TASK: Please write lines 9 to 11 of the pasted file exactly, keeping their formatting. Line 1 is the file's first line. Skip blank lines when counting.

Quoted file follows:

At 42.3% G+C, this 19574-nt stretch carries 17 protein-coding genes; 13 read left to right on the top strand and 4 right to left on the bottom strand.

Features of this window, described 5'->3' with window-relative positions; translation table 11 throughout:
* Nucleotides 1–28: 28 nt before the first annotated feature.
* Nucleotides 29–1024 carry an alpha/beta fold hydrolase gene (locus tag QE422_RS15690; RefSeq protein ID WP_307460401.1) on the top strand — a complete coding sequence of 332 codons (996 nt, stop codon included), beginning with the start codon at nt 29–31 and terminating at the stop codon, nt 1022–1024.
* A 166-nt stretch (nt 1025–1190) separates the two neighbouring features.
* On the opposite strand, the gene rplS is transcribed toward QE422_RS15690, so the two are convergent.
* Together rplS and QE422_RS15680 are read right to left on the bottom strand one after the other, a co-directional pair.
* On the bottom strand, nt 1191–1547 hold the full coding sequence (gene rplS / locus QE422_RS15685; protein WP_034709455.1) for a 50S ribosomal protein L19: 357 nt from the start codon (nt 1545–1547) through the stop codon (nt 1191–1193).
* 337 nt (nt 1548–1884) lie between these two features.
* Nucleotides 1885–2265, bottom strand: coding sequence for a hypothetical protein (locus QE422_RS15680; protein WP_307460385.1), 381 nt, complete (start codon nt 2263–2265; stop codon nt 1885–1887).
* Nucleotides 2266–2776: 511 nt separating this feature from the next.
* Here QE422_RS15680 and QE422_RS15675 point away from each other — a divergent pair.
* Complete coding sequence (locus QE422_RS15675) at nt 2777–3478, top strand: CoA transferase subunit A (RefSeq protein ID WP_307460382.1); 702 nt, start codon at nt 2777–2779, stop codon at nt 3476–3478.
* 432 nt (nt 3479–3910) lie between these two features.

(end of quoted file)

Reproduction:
* 337 nt (nt 1548–1884) lie between these two features.
* Nucleotides 1885–2265, bottom strand: coding sequence for a hypothetical protein (locus QE422_RS15680; protein WP_307460385.1), 381 nt, complete (start codon nt 2263–2265; stop codon nt 1885–1887).
* Nucleotides 2266–2776: 511 nt separating this feature from the next.